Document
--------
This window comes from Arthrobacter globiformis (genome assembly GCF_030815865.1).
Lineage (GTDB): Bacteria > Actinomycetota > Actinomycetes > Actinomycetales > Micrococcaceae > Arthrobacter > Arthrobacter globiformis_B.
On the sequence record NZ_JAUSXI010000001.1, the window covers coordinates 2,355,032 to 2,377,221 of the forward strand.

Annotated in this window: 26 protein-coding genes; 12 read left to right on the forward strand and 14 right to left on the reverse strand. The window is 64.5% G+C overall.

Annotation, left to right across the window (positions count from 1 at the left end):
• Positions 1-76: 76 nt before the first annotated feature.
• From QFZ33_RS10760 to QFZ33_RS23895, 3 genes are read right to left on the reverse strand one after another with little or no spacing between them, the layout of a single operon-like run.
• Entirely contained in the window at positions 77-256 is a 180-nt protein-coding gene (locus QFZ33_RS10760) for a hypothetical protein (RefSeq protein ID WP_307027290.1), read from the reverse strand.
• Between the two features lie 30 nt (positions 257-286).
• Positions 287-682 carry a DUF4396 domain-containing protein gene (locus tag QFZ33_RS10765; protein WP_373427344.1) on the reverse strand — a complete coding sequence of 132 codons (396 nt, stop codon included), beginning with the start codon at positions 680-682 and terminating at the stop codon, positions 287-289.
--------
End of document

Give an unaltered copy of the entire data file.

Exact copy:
This window comes from Arthrobacter globiformis (genome assembly GCF_030815865.1).
Lineage (GTDB): Bacteria > Actinomycetota > Actinomycetes > Actinomycetales > Micrococcaceae > Arthrobacter > Arthrobacter globiformis_B.
On the sequence record NZ_JAUSXI010000001.1, the window covers coordinates 2,355,032 to 2,377,221 of the forward strand.

Annotated in this window: 26 protein-coding genes; 12 read left to right on the forward strand and 14 right to left on the reverse strand. The window is 64.5% G+C overall.

Annotation, left to right across the window (positions count from 1 at the left end):
• Positions 1-76: 76 nt before the first annotated feature.
• From QFZ33_RS10760 to QFZ33_RS23895, 3 genes are read right to left on the reverse strand one after another with little or no spacing between them, the layout of a single operon-like run.
• Entirely contained in the window at positions 77-256 is a 180-nt protein-coding gene (locus QFZ33_RS10760) for a hypothetical protein (RefSeq protein ID WP_307027290.1), read from the reverse strand.
• Between the two features lie 30 nt (positions 257-286).
• Positions 287-682 carry a DUF4396 domain-containing protein gene (locus tag QFZ33_RS10765; protein WP_373427344.1) on the reverse strand — a complete coding sequence of 132 codons (396 nt, stop codon included), beginning with the start codon at positions 680-682 and terminating at the stop codon, positions 287-289.